Georgie is enlisted to live at the estate and help Jack acclimate to high society, something she knows quite a lot about. The house is huge and filled with an assortment of family members from Cedric the rather nasty duke and his young male followers, two elderly aunts, Edwina's daughter and her two children and of course a ton of servants. The house is filled with tension once Jack arrives as he is the furthest things from an acceptable duke. Matthew Crawley was at least civilized, while Jack is more comfortable on a horse herding sheep. However, he's a nice young man and while he wants nothing to do with the dukedom, he is willing to try and learn.
Until, of course, the duke himself is discovered dead with a knife in his back. It's up to Georgie and her fiance, Darcy, to solve the crime with the sort of help of the local police inspector. Of course her friend, Belinda, makes an appearance and her horrible maid, Queenie pops up from time to time. There's a slightly forced appearance by Georgie's beloved granddad, who really has nothing to do with the story. I think that was just a concession to the fans. While the mystery is being solved, Darcy and Georgie grow closer although they aren't any closer to marriage, despite their engagement at the end of the last book. However, it seems as though they are getting there.
The story wraps up nicely although I wish I knew what happened to some of the characters in the family like the crippled Elisabeth. I had several guesses as to who the murderer would be but was pleasantly surprised by the final reveal. As usual, Rhys Bowen has crafted an entertaining historical mystery. Can't wait until the next one!
Buy it on amazon or Barnes & Noble.
Monday, September 2, 2013
I read The Kite Runner ages ago and really loved it. I've meant to read A Thousand Splendid Suns for a long time and never got around to it, but I spotted Hosseini's newest novel, And the Mountains Echoed on the list of summer reading books at my new school. They offered a bunch of fiction and non-fiction choices and part of my opening meetings tomorrow include a book discussion. I sort of waited until the last minute to pick this up but fortunately I finished over the weekend, just in time for the discussion.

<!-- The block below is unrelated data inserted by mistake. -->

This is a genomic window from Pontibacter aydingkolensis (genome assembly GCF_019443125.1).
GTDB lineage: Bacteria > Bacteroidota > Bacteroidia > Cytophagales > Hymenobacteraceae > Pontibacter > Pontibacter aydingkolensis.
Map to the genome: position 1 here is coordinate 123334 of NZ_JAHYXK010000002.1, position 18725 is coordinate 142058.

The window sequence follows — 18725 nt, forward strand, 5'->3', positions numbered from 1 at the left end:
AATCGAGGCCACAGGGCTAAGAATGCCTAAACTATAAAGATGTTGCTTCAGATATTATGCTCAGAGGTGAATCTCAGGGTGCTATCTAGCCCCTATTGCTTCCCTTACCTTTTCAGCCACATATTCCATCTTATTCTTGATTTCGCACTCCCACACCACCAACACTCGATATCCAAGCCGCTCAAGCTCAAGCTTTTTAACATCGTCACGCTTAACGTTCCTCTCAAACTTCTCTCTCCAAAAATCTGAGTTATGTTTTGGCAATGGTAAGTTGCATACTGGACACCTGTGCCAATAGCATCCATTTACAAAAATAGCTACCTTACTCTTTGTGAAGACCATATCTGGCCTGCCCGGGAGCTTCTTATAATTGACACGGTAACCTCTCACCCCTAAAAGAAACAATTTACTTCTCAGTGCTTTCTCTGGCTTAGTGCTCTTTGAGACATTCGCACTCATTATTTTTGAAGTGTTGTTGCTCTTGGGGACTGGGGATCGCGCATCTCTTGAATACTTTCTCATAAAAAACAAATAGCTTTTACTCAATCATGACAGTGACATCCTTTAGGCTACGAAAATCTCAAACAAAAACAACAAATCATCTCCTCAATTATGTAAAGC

And the Mountains Echoed is lovely and heartbreaking in a million different ways. The story begins with a simple fairy tale that a father tells to his young children. However, hidden within that simple story is the devastating choice the father has had to make. Impoverished and with a new (pregnant) wife to support, the father decides to sell his daughter to a wealthy couple who are unable to have their own child. Young Pari is only 3 or so when she is sold, but her brother, Abdullah, is seven years older and is devastated by the loss of his sister.
And the Mountains Echoed deals with the ramifications of the father's decision. Each chapter follows a different character in a series of interlocking stories as we learn what happened to Abdullah and Pari throughout their lives. The stories span from the 1930s through 2010 and from Afghanistan to Europe to the US. One of the earliest chapters follows Nabi, Pari's step-uncle, the chauffeur for the wealthy couple who at the end of his life writes a letter explaining his actions and the consequences. Another chapter follows Pari throughout her life in France. Yet another deals with a plastic surgeon who is connected to the house where Pari lived in Kabul.
It isn't always obvious how these stories are connected. The one about the plastic surgeon in Greece is probably the least connected but each chapter serves to explain something about Pari and Abdullah's life at some point or another from what happened to the town where they were born to how their father ended up with his second wife.
Most of the chapters except the last two are told in third person but then the narrative switches to first person, which is interesting. Additionally, Hosseini does an excellent job of giving each character a unique voice. Most of the chapters are quite long but the plot winds together nicely leading to a bittersweet but wholly satisfying ending.
I think I'm going to have to read A Thousand Splendid Suns ASAP as I really loved this book. It's definitely worth the read.
NY Times Review